November 11, 2015
When a crisis befalls an organization, as it did to Jamie’s Whaling Centre in Tofino, B.C. with the deadly capsizing of its whale-watching vessel, the organization’s tendency is to hide.
That is the worst thing to do if it hopes to survive the crisis.
To its credit, Jamie’s has been front and centre amid the October 25 tragedy.
While we won’t know the outcome of investigations into the incident for some time, from a communications perspective, this 33-year-old company appears to be doing things right so far amid this tremendously difficult situation.
The cardinal rule of crisis communications is to do just that – communicate – quickly and often, to all those affected, with sincere empathy and a message that you’re doing everything you can.
Jamie’s issued a statement the morning after the tragedy, on its website, Facebook page and Twitter account.
The statement was brief because there wasn’t much to say at that point. But it said the right things, quickly. It offered condolences to all affected, thanked first responders and First Nations that helped rescue passengers and said it was co-operating fully with the investigation. It promised to provide more details as they came in.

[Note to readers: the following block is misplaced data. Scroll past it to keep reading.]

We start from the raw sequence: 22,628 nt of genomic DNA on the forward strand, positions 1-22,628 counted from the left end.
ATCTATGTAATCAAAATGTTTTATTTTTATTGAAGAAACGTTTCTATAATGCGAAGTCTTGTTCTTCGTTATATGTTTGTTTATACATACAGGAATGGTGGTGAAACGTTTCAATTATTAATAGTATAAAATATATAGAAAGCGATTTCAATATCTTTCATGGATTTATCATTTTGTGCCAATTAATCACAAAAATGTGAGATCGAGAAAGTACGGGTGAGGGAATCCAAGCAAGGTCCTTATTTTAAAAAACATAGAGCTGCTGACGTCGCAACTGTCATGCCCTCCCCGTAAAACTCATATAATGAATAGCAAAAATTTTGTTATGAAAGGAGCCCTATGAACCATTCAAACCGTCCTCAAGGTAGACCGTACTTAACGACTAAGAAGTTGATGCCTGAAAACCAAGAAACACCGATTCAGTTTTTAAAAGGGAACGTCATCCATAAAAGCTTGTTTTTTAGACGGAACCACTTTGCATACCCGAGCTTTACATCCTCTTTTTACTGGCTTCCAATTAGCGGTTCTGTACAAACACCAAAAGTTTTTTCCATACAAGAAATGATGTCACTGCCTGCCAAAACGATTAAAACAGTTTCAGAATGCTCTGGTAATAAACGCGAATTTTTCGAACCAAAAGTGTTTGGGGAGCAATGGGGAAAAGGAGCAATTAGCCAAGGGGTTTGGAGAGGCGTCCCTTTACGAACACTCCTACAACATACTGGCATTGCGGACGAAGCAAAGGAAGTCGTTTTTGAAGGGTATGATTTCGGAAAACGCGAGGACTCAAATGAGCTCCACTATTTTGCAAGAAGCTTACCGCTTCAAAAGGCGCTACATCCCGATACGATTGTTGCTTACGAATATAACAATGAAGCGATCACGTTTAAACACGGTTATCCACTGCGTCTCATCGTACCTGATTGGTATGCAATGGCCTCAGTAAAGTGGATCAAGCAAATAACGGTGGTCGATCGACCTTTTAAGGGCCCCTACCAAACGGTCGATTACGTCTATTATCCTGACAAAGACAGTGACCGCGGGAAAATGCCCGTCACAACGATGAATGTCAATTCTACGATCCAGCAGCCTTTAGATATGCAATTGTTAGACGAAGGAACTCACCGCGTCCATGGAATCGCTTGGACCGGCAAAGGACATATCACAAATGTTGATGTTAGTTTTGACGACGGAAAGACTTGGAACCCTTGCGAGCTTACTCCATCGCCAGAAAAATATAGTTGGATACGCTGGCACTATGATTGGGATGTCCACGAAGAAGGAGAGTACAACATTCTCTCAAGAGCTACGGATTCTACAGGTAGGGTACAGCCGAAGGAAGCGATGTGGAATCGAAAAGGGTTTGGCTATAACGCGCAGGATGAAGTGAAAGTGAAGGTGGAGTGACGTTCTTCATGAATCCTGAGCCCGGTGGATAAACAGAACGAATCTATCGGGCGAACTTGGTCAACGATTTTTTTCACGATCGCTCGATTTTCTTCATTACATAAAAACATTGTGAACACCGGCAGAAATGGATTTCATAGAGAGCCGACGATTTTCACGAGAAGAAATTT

True to its word, the next day, it posted a statement on its website that included more specifics about the incident and the boat involved.
The day after the tragedy, company founder Jamie Bray participated in a televised news conference, at times emotional.
In the early days of a situation like this, where there are more questions than answers, victims’ families and friends, the affected community, media and the general public, are hungry for information. So the organization must be as transparent as possible.
It’s not easy. The financial and reputational stakes are high for many. Whale watching is a multi-million dollar business in B.C. The story has already hit the British media because the five people who died were British nationals. Social media means the news spreads at lightning speed.
Poor handling of a crisis can backfire, damaging a company’s reputation, sometimes irreparably, and certainly hurting its business. There is the risk of legal action after incidents involving the loss of life.
Examples of disastrous crisis management abound. There’s the BP CEO who said of the Gulf of Mexico oil spill that he wanted it to be over because “I’d like my life back”. And the CEO of the railway involved in the deadly 2013 Lac Megantic explosion said he’s “also a victim” because he’s suffered big financial losses. Cringe.
Both comments were insensitive and self-centred. The railway has gone into bankruptcy protection. The BP CEO left that position after the spill.
In Tofino, while no one knows how things will play out, Mr. Bray and his colleagues have so far handled this tragedy forthrightly and sensitively. In this kind of terrible crisis, there is no other way to do so.